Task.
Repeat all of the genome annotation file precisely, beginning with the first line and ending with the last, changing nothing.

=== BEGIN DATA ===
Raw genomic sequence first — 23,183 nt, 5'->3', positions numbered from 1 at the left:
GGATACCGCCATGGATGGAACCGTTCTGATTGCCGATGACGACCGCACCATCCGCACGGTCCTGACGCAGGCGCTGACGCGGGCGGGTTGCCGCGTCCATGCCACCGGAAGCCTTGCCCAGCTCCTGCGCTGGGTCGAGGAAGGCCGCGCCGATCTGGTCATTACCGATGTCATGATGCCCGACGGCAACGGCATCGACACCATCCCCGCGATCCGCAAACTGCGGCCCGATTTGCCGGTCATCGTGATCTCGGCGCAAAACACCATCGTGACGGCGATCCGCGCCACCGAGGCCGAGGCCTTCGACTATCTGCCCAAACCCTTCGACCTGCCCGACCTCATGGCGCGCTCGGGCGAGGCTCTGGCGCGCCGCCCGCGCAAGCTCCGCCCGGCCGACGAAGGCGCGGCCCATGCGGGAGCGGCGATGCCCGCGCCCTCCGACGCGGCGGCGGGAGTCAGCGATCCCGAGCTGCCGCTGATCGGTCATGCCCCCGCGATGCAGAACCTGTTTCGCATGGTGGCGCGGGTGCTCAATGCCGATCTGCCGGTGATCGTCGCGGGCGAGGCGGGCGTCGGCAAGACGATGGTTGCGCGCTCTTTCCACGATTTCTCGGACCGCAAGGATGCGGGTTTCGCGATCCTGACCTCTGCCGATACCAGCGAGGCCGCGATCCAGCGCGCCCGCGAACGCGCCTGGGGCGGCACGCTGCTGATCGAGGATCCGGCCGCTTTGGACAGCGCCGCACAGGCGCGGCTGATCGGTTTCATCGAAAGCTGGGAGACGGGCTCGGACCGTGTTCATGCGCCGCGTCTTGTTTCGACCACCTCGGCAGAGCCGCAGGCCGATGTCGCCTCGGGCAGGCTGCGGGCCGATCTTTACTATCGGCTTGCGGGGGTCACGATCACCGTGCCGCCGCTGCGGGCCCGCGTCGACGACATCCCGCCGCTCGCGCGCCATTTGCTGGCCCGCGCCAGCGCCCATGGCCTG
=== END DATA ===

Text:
Raw genomic sequence first — 23,183 nt, 5'->3', positions numbered from 1 at the left:
GGATACCGCCATGGATGGAACCGTTCTGATTGCCGATGACGACCGCACCATCCGCACGGTCCTGACGCAGGCGCTGACGCGGGCGGGTTGCCGCGTCCATGCCACCGGAAGCCTTGCCCAGCTCCTGCGCTGGGTCGAGGAAGGCCGCGCCGATCTGGTCATTACCGATGTCATGATGCCCGACGGCAACGGCATCGACACCATCCCCGCGATCCGCAAACTGCGGCCCGATTTGCCGGTCATCGTGATCTCGGCGCAAAACACCATCGTGACGGCGATCCGCGCCACCGAGGCCGAGGCCTTCGACTATCTGCCCAAACCCTTCGACCTGCCCGACCTCATGGCGCGCTCGGGCGAGGCTCTGGCGCGCCGCCCGCGCAAGCTCCGCCCGGCCGACGAAGGCGCGGCCCATGCGGGAGCGGCGATGCCCGCGCCCTCCGACGCGGCGGCGGGAGTCAGCGATCCCGAGCTGCCGCTGATCGGTCATGCCCCCGCGATGCAGAACCTGTTTCGCATGGTGGCGCGGGTGCTCAATGCCGATCTGCCGGTGATCGTCGCGGGCGAGGCGGGCGTCGGCAAGACGATGGTTGCGCGCTCTTTCCACGATTTCTCGGACCGCAAGGATGCGGGTTTCGCGATCCTGACCTCTGCCGATACCAGCGAGGCCGCGATCCAGCGCGCCCGCGAACGCGCCTGGGGCGGCACGCTGCTGATCGAGGATCCGGCCGCTTTGGACAGCGCCGCACAGGCGCGGCTGATCGGTTTCATCGAAAGCTGGGAGACGGGCTCGGACCGTGTTCATGCGCCGCGTCTTGTTTCGACCACCTCGGCAGAGCCGCAGGCCGATGTCGCCTCGGGCAGGCTGCGGGCCGATCTTTACTATCGGCTTGCGGGGGTCACGATCACCGTGCCGCCGCTGCGGGCCCGCGTCGACGACATCCCGCCGCTCGCGCGCCATTTGCTGGCCCGCGCCAGCGCCCATGGCCTG